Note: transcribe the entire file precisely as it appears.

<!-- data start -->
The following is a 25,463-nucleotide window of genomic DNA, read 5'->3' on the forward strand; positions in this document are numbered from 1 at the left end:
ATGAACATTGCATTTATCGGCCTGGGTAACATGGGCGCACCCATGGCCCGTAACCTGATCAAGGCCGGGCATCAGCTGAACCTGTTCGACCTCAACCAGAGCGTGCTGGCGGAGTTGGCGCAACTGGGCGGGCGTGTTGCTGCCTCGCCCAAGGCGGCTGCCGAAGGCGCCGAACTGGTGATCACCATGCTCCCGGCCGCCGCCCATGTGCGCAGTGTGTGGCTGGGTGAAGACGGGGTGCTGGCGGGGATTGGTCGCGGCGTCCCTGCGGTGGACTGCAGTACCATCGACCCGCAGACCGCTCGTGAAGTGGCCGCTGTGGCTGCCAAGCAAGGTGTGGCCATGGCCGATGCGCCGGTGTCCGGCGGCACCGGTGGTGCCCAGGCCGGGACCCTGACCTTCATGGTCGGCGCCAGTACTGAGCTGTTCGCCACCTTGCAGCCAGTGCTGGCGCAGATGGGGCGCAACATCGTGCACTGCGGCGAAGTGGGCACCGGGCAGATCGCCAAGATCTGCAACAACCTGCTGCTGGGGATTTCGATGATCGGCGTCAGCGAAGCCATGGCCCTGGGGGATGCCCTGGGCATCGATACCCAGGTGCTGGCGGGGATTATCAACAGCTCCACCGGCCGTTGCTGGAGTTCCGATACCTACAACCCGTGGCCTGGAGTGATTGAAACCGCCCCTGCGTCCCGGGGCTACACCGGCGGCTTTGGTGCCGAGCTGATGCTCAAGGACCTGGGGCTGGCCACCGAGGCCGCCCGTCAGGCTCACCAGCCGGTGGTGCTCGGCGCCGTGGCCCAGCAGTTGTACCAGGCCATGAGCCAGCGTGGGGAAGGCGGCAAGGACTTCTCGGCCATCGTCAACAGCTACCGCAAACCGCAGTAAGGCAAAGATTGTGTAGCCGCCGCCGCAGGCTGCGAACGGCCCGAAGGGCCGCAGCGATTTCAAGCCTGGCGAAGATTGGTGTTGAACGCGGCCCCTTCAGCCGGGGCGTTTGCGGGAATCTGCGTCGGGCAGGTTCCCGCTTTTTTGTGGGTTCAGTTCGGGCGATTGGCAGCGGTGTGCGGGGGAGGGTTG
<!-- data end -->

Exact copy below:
The following is a 25,463-nucleotide window of genomic DNA, read 5'->3' on the forward strand; positions in this document are numbered from 1 at the left end:
ATGAACATTGCATTTATCGGCCTGGGTAACATGGGCGCACCCATGGCCCGTAACCTGATCAAGGCCGGGCATCAGCTGAACCTGTTCGACCTCAACCAGAGCGTGCTGGCGGAGTTGGCGCAACTGGGCGGGCGTGTTGCTGCCTCGCCCAAGGCGGCTGCCGAAGGCGCCGAACTGGTGATCACCATGCTCCCGGCCGCCGCCCATGTGCGCAGTGTGTGGCTGGGTGAAGACGGGGTGCTGGCGGGGATTGGTCGCGGCGTCCCTGCGGTGGACTGCAGTACCATCGACCCGCAGACCGCTCGTGAAGTGGCCGCTGTGGCTGCCAAGCAAGGTGTGGCCATGGCCGATGCGCCGGTGTCCGGCGGCACCGGTGGTGCCCAGGCCGGGACCCTGACCTTCATGGTCGGCGCCAGTACTGAGCTGTTCGCCACCTTGCAGCCAGTGCTGGCGCAGATGGGGCGCAACATCGTGCACTGCGGCGAAGTGGGCACCGGGCAGATCGCCAAGATCTGCAACAACCTGCTGCTGGGGATTTCGATGATCGGCGTCAGCGAAGCCATGGCCCTGGGGGATGCCCTGGGCATCGATACCCAGGTGCTGGCGGGGATTATCAACAGCTCCACCGGCCGTTGCTGGAGTTCCGATACCTACAACCCGTGGCCTGGAGTGATTGAAACCGCCCCTGCGTCCCGGGGCTACACCGGCGGCTTTGGTGCCGAGCTGATGCTCAAGGACCTGGGGCTGGCCACCGAGGCCGCCCGTCAGGCTCACCAGCCGGTGGTGCTCGGCGCCGTGGCCCAGCAGTTGTACCAGGCCATGAGCCAGCGTGGGGAAGGCGGCAAGGACTTCTCGGCCATCGTCAACAGCTACCGCAAACCGCAGTAAGGCAAAGATTGTGTAGCCGCCGCCGCAGGCTGCGAACGGCCCGAAGGGCCGCAGCGATTTCAAGCCTGGCGAAGATTGGTGTTGAACGCGGCCCCTTCAGCCGGGGCGTTTGCGGGAATCTGCGTCGGGCAGGTTCCCGCTTTTTTGTGGGTTCAGTTCGGGCGATTGGCAGCGGTGTGCGGGGGAGGGTTG